City Council members admitted on Wednesday that they don't know the most basic information about the students and schools at the Rikers Island jail complex.
At a public hearing, they peppered officials from the Department of Correction and Department of Education with questions like what time classes start, what the teacher turnover rate was, and at what grade level young inmates were reading.
“This lack of basic information and data just reinforced the notion that these are the ‘forgotten’ children,” said Council member Daniel Dromm, who chairs the education committee. “We need to know how they're being treated and what kinds of education they're receiving.”
The legislative proposal under review at Wednesday's hearing would require the two supervising agencies to issue a quarterly report on the education system for incarcerated adolescents and young adults, up to age 21. It would include statistics on attendance rates, standardized test scores, the rates of violence and other indicators all other public schools in the city must report.
Department of Education spokeswoman Yuridia Pena said the chancellor supported the effort to improve transparency at Rikers schools and programs, known collectively as East River Academy.
"We're committed to delivering a high-quality education in a learning environment that is safe and secure to all our students and teachers. With targeted DOE supports, we have expanded services and made important investments to improve educational options for court-involved students,” Pena said.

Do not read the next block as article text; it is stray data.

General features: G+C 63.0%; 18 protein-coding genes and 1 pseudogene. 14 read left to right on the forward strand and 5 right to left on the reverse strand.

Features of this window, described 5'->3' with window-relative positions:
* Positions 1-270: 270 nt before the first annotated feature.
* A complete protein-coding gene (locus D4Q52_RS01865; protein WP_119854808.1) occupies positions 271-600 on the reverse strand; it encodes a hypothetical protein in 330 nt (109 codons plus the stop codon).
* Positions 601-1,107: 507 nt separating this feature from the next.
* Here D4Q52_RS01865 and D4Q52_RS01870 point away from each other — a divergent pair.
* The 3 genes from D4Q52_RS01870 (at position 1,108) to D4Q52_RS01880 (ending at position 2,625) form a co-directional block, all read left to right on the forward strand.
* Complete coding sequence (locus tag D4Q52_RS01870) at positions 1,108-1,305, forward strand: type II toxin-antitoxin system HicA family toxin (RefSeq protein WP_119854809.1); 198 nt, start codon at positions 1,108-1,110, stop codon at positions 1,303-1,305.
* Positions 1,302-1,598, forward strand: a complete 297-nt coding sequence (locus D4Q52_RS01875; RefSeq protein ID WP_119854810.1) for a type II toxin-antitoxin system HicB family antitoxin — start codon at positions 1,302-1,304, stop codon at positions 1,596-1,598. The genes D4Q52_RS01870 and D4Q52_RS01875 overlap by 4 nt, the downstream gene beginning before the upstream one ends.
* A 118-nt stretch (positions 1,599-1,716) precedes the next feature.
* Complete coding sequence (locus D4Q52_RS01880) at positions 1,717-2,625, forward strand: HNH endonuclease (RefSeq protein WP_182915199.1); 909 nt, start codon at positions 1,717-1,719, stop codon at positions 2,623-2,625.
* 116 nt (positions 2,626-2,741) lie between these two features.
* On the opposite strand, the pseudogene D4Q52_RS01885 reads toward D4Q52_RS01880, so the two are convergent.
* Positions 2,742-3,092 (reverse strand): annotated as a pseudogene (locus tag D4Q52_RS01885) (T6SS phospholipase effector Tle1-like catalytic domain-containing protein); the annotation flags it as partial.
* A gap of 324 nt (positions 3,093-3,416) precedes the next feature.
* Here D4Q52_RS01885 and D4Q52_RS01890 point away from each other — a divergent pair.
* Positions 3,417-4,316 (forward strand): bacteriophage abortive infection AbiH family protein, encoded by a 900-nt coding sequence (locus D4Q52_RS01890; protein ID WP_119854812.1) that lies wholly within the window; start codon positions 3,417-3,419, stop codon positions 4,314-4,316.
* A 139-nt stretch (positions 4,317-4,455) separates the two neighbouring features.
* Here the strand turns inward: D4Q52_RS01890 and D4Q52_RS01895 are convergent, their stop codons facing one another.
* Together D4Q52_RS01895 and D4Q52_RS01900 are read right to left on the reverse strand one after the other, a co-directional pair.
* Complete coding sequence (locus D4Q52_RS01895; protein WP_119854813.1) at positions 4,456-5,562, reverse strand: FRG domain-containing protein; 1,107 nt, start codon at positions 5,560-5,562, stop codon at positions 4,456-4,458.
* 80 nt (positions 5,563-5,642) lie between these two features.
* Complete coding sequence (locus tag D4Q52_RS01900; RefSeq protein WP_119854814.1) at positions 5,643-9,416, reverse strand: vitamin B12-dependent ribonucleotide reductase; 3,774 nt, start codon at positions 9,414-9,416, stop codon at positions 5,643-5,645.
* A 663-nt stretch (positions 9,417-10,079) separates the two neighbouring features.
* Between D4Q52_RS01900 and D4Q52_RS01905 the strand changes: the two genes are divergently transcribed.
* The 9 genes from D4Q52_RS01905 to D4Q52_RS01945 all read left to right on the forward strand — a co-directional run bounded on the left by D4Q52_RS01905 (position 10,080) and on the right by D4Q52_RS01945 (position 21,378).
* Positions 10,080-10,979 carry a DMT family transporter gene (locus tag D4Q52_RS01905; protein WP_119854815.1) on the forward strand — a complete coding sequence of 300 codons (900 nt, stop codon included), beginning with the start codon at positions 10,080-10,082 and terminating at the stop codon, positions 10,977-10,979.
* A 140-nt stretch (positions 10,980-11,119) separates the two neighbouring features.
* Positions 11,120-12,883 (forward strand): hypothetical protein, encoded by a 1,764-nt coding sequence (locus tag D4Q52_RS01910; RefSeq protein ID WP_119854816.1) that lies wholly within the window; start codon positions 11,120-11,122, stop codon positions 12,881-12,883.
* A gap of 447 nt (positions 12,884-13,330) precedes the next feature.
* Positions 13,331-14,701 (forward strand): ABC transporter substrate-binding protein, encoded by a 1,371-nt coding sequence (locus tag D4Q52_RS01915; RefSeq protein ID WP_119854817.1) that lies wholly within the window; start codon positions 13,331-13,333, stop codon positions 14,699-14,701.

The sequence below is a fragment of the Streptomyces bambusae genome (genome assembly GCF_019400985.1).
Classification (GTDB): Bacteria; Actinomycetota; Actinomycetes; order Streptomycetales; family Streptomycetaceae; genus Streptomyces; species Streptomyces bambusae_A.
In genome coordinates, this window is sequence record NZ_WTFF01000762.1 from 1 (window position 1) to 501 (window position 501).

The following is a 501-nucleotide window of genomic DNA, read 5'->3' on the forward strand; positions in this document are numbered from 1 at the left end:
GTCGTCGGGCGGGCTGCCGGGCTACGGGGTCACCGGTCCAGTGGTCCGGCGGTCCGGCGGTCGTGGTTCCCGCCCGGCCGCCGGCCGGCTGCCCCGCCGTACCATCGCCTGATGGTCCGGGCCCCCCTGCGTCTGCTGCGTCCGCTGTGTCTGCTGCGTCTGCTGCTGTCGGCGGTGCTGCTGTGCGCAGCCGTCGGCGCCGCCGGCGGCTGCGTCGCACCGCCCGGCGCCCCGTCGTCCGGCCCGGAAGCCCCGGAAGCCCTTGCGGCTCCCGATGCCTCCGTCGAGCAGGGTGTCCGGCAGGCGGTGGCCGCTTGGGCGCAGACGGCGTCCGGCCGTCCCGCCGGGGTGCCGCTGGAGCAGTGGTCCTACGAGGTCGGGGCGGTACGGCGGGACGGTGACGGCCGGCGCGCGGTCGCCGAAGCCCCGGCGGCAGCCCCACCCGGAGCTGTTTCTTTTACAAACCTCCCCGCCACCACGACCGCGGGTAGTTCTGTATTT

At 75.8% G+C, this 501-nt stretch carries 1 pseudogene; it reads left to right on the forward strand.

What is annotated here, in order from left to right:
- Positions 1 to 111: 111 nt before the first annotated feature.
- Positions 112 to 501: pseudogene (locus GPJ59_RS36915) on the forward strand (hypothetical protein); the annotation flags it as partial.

When it comes to safety and discipline, city officials testified that correction officers have used pepper spray in jail classrooms 16 times this school year, allegedly to break up fights.
“Gassing students does not seem right to me and I think we really need to look at that deeply,” Dromm said. “There’s different standards here for different youth.”
Laura Feijoo with the Department of Education countered that pepper spray was used only when there was a serious safety threat. Teachers were also given gas masks to guard against the pepper spray.
“When it comes to violent, aggressive behavior, we want to make sure everyone is safe,” Feijoo said. “The offender…as well as the teacher, as well as the officers, and the other students in the class.”
Dromm said using pepper spray in any other New York City classroom would violate the department's own discipline code.